Cut!

bystander:  one present but not taking part in a situation or event: a chance spectator. 

edit/1 c: to alter, adapt, or refine esp. to bring about conformity to a standard or to suit a particular purpose; 3: DELETE 

cutting room: a room where film or videotape is edited—often used attributively in cutting-room floor to describe something removed or discarded in or as if in editing a film. Merriam-Webster’s Collegiate Dictionary, Eleventh Edition


Innocent bystanders are a staple of stand-up comedians and cartoonists. Who can’t relate to an ordinary joe who happens onto something grisly or grotesque? But a bystander who stumbles onto a crime scene is no joke. He’s a defense lawyer’s worst nightmare because he has no stake in the case. Duane’s bogeyman was thirteen-year-old Bret Walker.

Bret was Greg Frye’s best friend. He lived one block from the Fryes, a three-minute walk. The morning Betty was killed, Bret wanted Greg to go with him to 7-Eleven. He rang the Frye doorbell twice before Duane answered. Bret insisted that was shortly after 11:30 a.m. The clocks with the loot in the garage near Betty’s body stopped at 11:22, 11:23 and 11:27. If Bret was right, Duane’s house was being burglarized while Duane was answering his own front door. 

Timing was why Bret came forward. When a neighborhood kid told the Wackers he heard Betty was murdered between 10:00 a.m. and 5:00 p.m., Bret said it couldn’t have been before 11:30 because he was at their house. He was certain of the time because he’d been watching The Monkees and switched the channel to Sherlock Holmes for his brother just before he left. He said he’d be home in an hour, and his mom looked at the clock and thought, he better be back by 12:30. The T.V. Guide for June 9, 1973 said The Monkees ran from 11:00 a.m. to 11:30 on Channel 9 and Sherlock Holmes began at 11:30 on Channel 2.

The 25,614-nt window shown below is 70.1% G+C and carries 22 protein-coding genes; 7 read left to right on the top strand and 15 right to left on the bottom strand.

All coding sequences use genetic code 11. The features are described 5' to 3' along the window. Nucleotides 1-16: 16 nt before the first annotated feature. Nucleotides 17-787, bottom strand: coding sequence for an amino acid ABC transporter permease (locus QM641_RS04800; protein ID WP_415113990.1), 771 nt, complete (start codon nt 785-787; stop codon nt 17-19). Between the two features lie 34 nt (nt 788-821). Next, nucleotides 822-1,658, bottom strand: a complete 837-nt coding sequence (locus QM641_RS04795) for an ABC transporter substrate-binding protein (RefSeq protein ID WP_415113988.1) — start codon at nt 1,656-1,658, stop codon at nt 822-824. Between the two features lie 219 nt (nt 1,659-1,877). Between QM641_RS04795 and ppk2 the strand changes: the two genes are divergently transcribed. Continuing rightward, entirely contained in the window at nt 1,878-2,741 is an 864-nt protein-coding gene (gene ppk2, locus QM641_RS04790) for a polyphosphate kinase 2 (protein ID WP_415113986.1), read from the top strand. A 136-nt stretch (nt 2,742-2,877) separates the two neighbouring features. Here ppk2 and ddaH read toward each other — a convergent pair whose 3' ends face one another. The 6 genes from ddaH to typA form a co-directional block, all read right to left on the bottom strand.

Duane’s defense team had three ways to deal with Bret: change his time of arrival, alter his testimony to favor Duane, or discredit him as a child. Duane’s alibi for the crucial hour and a half that morning was jampacked with trips to Safeway, a liquor store and a megamall, and two visits to a nearby Chevron station where he’d left Betty’s car. 

Confronted, Duane first admitted Bret came over looking for Greg, but claimed it was an hour earlier. The T.V. Guide nixed that. Defense investigator Jim Blake monkied some more with the timeline. He changed Bret’s arrival to between 11:45 a.m. and 11:57. To account for Duane’s presence at the house when Bret arrived, Blake added a third visit by Duane to the Chevron to retrieve a jacket he’d left in Betty’s car. Duane then returned home just long enough to throw the jacket in the closet a minute or two before Bret rang the bell. 

Blake also reported that Bret said Duane was dirty from doing something with a car seat. This was a whopper. In 1973, Bret’s father refused to let Blake interview his son, and Bret told the cops and the grand jury Duane had no dirt or stains on his clothes. Was Blake trying to explain away the bruise on Duane’s forehead? Finally defense lawyer Davies jumped in. He told the Littleton Independent the only person who placed Duane at the scene at the time of the killing was a child. 

Forty years later, Bret Wacker was a tech company executive. He remembered going to his best friend’s house the day Greg’s mother was killed and Duane answering the door. As a boy, he’d walked into a murder scene; as a man, he knew he was lucky to be alive. The cold case dragged on for years. Duane’s lawyers called dozens of witnesses, but not Bret. They left him on the cutting room floor. 

Did you ever stumble onto something by chance? Did you realize its significance at the time? Did you feel responsible later to reveal what you saw or heard?


I welcome your feedback and will respond privately.